Recent events have compelled organizations of all sizes and across industries to adopt new work approaches that keep employees safe at home while ensuring productivity and security. According to a report by Willis Towers Watson, nearly half (46%) of organizations are implementing work-from-home policies because of the COVID-19 pandemic. As a result, companies are relying on virtual private networks (VPNs), which establish encrypted connections to enterprise applications over the public internet, to connect their workforce.
In the past, VPNs were known to cause various levels of grief in many organizations because they can be tricky to implement and maintain. But they’re also very important components in enterprise security, and implementations have improved markedly in recent years when it comes to user-friendliness.
Many organizations have used VPNs for years to provide seamless connectivity without compromising security for employees who travel or work remotely. These VPN endpoints are typically set up to support 5% 10% of a company’s workforce at any given time. Ongoing VPN support for 100% of the workforce at companies around the world is unprecedented, and this “new normal” is putting unforeseen stress on both corporate and public networks.
There are important steps companies can take to address these challenges so that connecting to enterprise networks doesn’t leave employees frustrated during a time when stress levels are already high. These same best practices can support an enduring strategy for managing an increasingly mobile and remote workforce as the nature of work shifts.
This eWEEK Data Points article is based on industry information supplied by Karthik Krishnaswamy, director of product marketing at NS1.
Data Point No. 1: VPN Security
VPNs are intrinsically designed to be encrypted tunnels that protect traffic, making them a secure choice for enabling remote work. Even with the increased number of people connecting to VPNs, this remains true. However, cyber-criminals do take advantage of times of chaos to attack corporate infrastructure like VPNs.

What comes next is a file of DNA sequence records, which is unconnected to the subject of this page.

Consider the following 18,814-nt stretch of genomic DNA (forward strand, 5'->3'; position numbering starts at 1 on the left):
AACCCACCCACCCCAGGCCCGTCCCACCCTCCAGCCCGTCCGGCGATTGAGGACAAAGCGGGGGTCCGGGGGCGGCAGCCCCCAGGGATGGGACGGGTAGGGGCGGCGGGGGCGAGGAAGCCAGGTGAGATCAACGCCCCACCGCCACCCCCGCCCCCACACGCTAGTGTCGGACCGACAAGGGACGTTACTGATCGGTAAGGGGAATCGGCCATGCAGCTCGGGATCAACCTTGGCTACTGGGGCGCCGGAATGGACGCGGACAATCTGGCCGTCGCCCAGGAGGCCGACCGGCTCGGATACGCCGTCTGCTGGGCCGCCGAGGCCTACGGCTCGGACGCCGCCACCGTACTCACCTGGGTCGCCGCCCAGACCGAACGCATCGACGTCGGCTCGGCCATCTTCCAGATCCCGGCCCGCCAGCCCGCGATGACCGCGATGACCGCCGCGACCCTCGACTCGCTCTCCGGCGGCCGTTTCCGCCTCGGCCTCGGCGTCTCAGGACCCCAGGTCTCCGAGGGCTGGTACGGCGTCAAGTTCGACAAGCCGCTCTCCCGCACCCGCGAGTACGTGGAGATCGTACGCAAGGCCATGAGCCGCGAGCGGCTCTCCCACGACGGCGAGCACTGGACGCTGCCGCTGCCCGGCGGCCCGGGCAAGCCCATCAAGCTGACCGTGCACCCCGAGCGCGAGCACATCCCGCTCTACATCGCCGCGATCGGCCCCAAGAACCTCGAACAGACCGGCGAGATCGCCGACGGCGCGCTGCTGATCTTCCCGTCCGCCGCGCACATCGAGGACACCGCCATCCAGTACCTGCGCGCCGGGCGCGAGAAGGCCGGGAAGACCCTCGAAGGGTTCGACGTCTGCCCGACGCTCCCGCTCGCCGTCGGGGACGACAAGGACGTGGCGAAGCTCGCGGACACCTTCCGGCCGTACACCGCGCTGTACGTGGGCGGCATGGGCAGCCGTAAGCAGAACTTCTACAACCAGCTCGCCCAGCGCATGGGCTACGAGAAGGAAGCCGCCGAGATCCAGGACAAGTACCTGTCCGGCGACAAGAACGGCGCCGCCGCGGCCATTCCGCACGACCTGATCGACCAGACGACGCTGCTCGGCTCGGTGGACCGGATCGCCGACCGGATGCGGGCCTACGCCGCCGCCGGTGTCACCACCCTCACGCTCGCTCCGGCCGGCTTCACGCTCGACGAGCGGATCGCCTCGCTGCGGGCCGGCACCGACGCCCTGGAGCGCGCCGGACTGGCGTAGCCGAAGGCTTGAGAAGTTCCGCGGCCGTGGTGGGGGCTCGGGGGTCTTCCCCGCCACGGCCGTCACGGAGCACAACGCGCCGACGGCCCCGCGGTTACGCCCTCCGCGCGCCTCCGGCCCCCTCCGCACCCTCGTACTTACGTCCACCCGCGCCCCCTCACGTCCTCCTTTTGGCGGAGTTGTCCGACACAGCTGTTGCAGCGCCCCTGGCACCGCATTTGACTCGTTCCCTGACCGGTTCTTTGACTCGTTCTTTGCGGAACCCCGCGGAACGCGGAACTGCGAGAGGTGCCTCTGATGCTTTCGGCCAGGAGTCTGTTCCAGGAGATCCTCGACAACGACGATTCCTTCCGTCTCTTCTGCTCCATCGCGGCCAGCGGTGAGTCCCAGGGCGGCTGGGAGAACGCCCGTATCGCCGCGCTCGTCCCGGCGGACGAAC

The strategy cyber-criminals typically employ is to obtain a person’s network credentials to access the VPN and, by extension, the employer’s networks and systems.
With so many more VPN users, the pool of potential victims who lose their credentials is higher than ever before. Knowing this, companies can ensure they properly secure their VPNs by enabling and requiring two-factor authentication as a second layer of protection.
With two-factor authentication, even if a cyber-criminal obtains an employee’s login credentials, they won’t be able to access the VPN or network without additional information, such as a one-time-use security code sent to a preselected mobile number or, ideally, to a token application. While no security measure can 100% guarantee complete security, setting up two-factor authentication can make it much more difficult for a cyber-criminal to take advantage of increased VPN usage.
Data Point No. 2: Add New VPNs to Support Increased Demand
Once a company has secured its VPN endpoints, it may find that the current infrastructure does not adequately support its entire workforce. A report from Atlas VPN estimates that VPN usage could increase by 150% as the coronavirus continues to spread. Companies can manage the increased demand by adding endpoints in multiple regions to cope. Depending on the company’s VPN architecture, this can be done through a cloud provider by increasing seats, by adding licenses to the existing VPN hardware solution, or by purchasing and deploying new VPN servers. One may also be able to enable VPN capabilities on existing edge network devices. This may be a great short-term solution for some as it allows for an increase in capacity without incurring additional capital expenses.
Data Point No. 3: Ensure Positive Employee Experience With VPN Traffic Steering
While increasing the number of VPN servers will help ensure a company has the capacity to accommodate more employees working remotely, there may still be issues with performance or availability if all the users log in to the same VPN server.
To accommodate this increased demand, organizations can optimize VPN server use by using traffic steering at the DNS layer. In many cases, it is up to the employee to randomly choose an endpoint from a list. Employees continue connecting to a “default” endpoint for days or weeks, regardless of usage or capacity.
Worse yet, if the user cannot connect to their normal endpoint due to high traffic volume, the client will often select a backup without consideration to location or load, resulting in slowness or outright disconnections.
Data Point No. 4: Monitor Performance to Adapt as Needed
Lastly, continuous monitoring is a crucial step to making sure your VPN connections remain accessible and performant for employees. Many tools provide valuable insight that can help companies evaluate and adjust capacity as needs change. Consistent monitoring can also demonstrate trends about when employees are connecting the most often, and from which geographies. This allows companies to better plan for times of high volume, create strategies for when to add more VPNs based on employee growth plans and set up informed traffic routing rules, optimizing VPN usage long term.
By adding VPNs, traffic steering at the DNS layer, securing the endpoints and consistently monitoring performance, employers can deliver the same seamless network and technology experiences that employees expect when they are in the office. In a time of uncertainty and worry, this can help reduce the stress of working remotely while also creating a resilient network.
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